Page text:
How to succeed in business with hip-hop

Adam Bradley, a professor of English at CU-Boulder who frequently studies hip-hop, believes that a hip-hop-inspired businessman is a product of the times.

“We live in a time in which there are hip-hop everybodys — hip-hop architects, hip-hop doctors, hip-hop businessmen. . . . They are all children of [the music], bringing that renegade spirit that animated hip-hop at its birth into all sorts of endeavors,” Bradley said. Westword, Dec. 22

Loss of Arctic ice may mean more precipitation

Julienne Stroeve, senior research scientist at the National Snow and Ice Data Center at CU-Boulder, said previous studies have suggested a link between less September sea ice and an increase in snow in the Siberian Arctic.

“At least statistically there’s a correlation between less sea ice and more precipitation in certain parts of the Arctic,” she said. CBS News, Dec. 21

CU-Boulder researchers part of team promoting light for faster processing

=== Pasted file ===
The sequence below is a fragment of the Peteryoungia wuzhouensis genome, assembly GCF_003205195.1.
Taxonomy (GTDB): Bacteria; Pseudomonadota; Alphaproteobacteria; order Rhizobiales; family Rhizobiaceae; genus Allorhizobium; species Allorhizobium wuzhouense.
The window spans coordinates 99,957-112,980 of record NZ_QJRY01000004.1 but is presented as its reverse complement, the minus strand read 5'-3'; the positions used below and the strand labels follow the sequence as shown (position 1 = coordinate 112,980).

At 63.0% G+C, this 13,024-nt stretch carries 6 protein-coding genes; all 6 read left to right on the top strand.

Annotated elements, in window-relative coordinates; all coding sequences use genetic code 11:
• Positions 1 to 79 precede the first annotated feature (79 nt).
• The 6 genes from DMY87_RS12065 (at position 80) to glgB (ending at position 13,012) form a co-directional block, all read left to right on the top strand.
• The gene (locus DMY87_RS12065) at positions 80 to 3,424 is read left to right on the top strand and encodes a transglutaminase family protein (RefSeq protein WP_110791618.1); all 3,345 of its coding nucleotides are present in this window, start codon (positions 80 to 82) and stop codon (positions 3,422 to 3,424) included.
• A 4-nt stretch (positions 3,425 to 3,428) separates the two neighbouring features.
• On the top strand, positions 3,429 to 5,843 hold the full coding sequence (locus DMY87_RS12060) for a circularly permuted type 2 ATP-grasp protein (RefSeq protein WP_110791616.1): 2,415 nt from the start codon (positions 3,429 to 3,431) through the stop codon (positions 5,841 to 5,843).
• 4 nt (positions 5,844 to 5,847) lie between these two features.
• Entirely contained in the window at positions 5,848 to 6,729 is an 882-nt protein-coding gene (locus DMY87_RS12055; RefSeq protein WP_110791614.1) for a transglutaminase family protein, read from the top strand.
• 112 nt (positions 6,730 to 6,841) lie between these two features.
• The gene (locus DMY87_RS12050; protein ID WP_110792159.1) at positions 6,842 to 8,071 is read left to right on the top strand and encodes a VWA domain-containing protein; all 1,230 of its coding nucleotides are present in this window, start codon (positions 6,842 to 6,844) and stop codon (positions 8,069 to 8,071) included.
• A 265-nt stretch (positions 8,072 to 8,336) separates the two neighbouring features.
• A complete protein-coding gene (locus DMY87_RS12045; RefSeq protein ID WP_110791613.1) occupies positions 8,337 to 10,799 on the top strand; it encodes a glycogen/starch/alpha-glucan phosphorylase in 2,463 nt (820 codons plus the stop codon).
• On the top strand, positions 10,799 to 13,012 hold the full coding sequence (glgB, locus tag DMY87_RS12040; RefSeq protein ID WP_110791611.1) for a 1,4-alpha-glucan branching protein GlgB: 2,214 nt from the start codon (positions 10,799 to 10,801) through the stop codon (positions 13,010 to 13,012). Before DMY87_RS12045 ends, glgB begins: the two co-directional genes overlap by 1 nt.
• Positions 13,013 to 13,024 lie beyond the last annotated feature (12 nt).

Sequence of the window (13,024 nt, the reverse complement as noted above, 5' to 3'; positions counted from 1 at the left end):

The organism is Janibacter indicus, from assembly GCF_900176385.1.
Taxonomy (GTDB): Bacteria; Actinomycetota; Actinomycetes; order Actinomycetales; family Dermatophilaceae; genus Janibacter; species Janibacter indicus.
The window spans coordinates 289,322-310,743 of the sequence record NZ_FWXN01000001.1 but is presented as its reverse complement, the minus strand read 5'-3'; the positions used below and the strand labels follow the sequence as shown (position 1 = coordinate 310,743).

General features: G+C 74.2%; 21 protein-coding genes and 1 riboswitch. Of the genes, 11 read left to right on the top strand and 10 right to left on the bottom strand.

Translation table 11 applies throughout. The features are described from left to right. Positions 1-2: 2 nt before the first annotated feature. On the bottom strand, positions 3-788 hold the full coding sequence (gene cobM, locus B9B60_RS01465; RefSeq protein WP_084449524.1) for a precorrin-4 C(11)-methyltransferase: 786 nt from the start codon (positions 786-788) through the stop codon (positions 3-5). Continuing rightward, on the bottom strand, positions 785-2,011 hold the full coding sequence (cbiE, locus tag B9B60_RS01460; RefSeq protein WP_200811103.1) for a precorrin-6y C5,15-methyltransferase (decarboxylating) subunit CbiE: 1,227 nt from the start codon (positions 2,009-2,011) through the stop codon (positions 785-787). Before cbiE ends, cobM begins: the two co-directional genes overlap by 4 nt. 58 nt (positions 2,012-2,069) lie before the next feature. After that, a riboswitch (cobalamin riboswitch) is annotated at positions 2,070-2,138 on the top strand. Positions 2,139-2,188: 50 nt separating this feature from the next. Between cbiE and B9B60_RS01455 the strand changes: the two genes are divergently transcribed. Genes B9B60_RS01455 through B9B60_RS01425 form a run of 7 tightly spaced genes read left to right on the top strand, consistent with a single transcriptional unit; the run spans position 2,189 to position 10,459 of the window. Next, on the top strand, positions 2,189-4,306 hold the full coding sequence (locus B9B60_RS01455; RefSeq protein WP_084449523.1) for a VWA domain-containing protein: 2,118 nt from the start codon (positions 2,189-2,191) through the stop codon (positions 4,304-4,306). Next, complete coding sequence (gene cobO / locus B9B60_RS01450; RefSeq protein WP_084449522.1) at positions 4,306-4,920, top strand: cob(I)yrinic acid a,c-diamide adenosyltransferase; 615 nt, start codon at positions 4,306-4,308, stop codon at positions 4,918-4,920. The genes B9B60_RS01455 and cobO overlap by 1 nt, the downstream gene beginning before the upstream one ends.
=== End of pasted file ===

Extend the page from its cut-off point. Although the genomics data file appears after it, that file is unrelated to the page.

Faster, more powerful computing systems and network infrastructure are on the horizon thanks to collaboration between CU-Boulder researchers and others in developing a groundbreaking microprocessor chip using light — instead of electricity — to transfer data at rapid speeds while consuming minute amounts of energy. Milos Popovic, assistant professor in the Department of Electrical, Computer and Energy Engineering, is a corresponding author of the study. Daily Camera, Dec. 25

CU-based Takács Quartet, assistant prof are nominated for Grammy Awards

A recording by the Takács Quartet, based at CU-Boulder, has been nominated for a Grammy. Abigail Nims, an assistant professor of voice, also has been nominated for a Grammy for her part in the Boston Baroque’s recording of Claudio Monteverdi's Il Ritorno d'Ulisse in Patria, the College of Music announced. Daily Camera, Dec. 17

University of Colorado Colorado Springs

Why Obama might be wrong about freedom being more powerful than fear

“Fear and freedom are an ongoing battle in life,” said Tom Pyszczynski, a psychology professor at UCCS. “To be free involves facing your fears. But at times, fear prevents people from exercising their freedom. Freedom is nobler — it’s a core value of American culture. But when people are terrified, they are typically willing to give up their freedoms.” Washington Post, Dec. 12